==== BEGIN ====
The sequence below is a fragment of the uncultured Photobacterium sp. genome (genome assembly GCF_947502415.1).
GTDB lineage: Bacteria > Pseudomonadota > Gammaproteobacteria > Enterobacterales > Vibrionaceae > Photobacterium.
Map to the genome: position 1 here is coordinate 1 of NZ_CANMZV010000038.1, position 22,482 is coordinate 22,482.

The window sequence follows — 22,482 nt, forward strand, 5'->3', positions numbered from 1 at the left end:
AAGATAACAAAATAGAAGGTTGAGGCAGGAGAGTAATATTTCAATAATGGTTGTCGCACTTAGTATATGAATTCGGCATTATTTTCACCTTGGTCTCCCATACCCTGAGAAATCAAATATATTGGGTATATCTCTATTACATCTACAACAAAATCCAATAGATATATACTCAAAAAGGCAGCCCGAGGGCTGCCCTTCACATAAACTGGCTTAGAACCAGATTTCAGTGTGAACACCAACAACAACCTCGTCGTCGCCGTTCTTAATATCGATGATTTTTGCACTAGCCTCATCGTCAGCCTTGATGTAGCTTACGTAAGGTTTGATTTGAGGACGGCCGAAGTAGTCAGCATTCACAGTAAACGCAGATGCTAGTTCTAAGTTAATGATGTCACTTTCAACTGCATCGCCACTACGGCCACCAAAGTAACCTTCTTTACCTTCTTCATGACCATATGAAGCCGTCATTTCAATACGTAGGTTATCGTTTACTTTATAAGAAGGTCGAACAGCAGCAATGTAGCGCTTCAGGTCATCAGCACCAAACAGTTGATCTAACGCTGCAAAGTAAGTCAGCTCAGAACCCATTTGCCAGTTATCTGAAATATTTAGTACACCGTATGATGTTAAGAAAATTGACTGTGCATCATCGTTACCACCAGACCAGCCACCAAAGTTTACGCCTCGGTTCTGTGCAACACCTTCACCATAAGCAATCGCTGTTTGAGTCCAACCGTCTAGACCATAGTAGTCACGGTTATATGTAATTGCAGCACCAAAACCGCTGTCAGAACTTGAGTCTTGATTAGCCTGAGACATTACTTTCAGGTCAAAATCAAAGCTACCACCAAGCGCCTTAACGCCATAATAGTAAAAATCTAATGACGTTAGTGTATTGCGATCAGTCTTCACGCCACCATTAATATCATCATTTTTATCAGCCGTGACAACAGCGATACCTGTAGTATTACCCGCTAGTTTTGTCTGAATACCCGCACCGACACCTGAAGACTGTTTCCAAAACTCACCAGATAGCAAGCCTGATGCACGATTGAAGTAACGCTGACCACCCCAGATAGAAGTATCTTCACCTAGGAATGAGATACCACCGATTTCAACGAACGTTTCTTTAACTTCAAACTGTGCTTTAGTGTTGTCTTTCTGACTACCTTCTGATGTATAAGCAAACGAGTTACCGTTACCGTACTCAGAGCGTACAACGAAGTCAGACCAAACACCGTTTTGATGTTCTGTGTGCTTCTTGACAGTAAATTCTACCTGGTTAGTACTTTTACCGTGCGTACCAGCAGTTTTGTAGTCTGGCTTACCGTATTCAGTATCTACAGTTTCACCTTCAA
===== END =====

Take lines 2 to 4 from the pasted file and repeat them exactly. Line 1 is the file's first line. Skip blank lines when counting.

GTDB lineage: Bacteria > Pseudomonadota > Gammaproteobacteria > Enterobacterales > Vibrionaceae > Photobacterium.
Map to the genome: position 1 here is coordinate 1 of NZ_CANMZV010000038.1, position 22,482 is coordinate 22,482.

The window sequence follows — 22,482 nt, forward strand, 5'->3', positions numbered from 1 at the left end: